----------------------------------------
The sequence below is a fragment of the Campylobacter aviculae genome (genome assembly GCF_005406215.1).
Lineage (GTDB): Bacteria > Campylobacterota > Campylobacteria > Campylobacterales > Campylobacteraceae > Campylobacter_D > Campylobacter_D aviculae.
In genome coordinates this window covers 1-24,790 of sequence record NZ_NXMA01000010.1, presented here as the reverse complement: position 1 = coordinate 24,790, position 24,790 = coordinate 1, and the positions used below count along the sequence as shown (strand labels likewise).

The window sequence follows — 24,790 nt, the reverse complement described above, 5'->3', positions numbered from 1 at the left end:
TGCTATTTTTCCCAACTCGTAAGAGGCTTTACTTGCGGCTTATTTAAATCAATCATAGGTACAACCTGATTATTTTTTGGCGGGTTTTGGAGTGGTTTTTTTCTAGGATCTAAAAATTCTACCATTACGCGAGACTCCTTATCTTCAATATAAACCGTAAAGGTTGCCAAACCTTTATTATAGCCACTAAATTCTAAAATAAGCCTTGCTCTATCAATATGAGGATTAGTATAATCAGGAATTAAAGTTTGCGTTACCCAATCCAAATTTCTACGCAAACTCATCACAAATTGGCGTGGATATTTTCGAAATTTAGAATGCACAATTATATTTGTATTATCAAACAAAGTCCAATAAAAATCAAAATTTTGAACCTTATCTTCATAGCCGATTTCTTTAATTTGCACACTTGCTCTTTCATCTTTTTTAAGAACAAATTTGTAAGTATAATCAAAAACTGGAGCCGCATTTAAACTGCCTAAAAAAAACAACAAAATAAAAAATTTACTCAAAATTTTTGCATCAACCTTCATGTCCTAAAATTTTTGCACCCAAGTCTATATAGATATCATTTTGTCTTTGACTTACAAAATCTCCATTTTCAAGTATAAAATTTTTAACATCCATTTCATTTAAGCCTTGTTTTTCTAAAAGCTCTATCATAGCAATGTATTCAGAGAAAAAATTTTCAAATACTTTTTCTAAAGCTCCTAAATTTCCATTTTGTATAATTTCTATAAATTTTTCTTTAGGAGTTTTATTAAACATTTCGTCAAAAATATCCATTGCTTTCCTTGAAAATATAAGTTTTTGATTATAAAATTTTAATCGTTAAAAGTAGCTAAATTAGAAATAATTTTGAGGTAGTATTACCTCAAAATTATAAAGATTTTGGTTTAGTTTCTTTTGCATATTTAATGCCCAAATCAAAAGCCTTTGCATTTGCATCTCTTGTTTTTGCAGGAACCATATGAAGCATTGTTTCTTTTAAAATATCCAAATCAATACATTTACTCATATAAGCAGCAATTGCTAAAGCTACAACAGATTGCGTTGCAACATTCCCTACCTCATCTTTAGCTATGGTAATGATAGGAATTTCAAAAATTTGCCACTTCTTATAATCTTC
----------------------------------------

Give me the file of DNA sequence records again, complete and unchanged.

The sequence below is a fragment of the Campylobacter aviculae genome (genome assembly GCF_005406215.1).
Lineage (GTDB): Bacteria > Campylobacterota > Campylobacteria > Campylobacterales > Campylobacteraceae > Campylobacter_D > Campylobacter_D aviculae.
In genome coordinates this window covers 1-24,790 of sequence record NZ_NXMA01000010.1, presented here as the reverse complement: position 1 = coordinate 24,790, position 24,790 = coordinate 1, and the positions used below count along the sequence as shown (strand labels likewise).

The window sequence follows — 24,790 nt, the reverse complement described above, 5'->3', positions numbered from 1 at the left end:
TGCTATTTTTCCCAACTCGTAAGAGGCTTTACTTGCGGCTTATTTAAATCAATCATAGGTACAACCTGATTATTTTTTGGCGGGTTTTGGAGTGGTTTTTTTCTAGGATCTAAAAATTCTACCATTACGCGAGACTCCTTATCTTCAATATAAACCGTAAAGGTTGCCAAACCTTTATTATAGCCACTAAATTCTAAAATAAGCCTTGCTCTATCAATATGAGGATTAGTATAATCAGGAATTAAAGTTTGCGTTACCCAATCCAAATTTCTACGCAAACTCATCACAAATTGGCGTGGATATTTTCGAAATTTAGAATGCACAATTATATTTGTATTATCAAACAAAGTCCAATAAAAATCAAAATTTTGAACCTTATCTTCATAGCCGATTTCTTTAATTTGCACACTTGCTCTTTCATCTTTTTTAAGAACAAATTTGTAAGTATAATCAAAAACTGGAGCCGCATTTAAACTGCCTAAAAAAAACAACAAAATAAAAAATTTACTCAAAATTTTTGCATCAACCTTCATGTCCTAAAATTTTTGCACCCAAGTCTATATAGATATCATTTTGTCTTTGACTTACAAAATCTCCATTTTCAAGTATAAAATTTTTAACATCCATTTCATTTAAGCCTTGTTTTTCTAAAAGCTCTATCATAGCAATGTATTCAGAGAAAAAATTTTCAAATACTTTTTCTAAAGCTCCTAAATTTCCATTTTGTATAATTTCTATAAATTTTTCTTTAGGAGTTTTATTAAACATTTCGTCAAAAATATCCATTGCTTTCCTTGAAAATATAAGTTTTTGATTATAAAATTTTAATCGTTAAAAGTAGCTAAATTAGAAATAATTTTGAGGTAGTATTACCTCAAAATTATAAAGATTTTGGTTTAGTTTCTTTTGCATATTTAATGCCCAAATCAAAAGCCTTTGCATTTGCATCTCTTGTTTTTGCAGGAACCATATGAAGCATTGTTTCTTTTAAAATATCCAAATCAATACATTTACTCATATAAGCAGCAATTGCTAAAGCTACAACAGATTGCGTTGCAACATTCCCTACCTCATCTTTAGCTATGGTAATGATAGGAATTTCAAAAATTTGCCACTTCTTATAATCTTC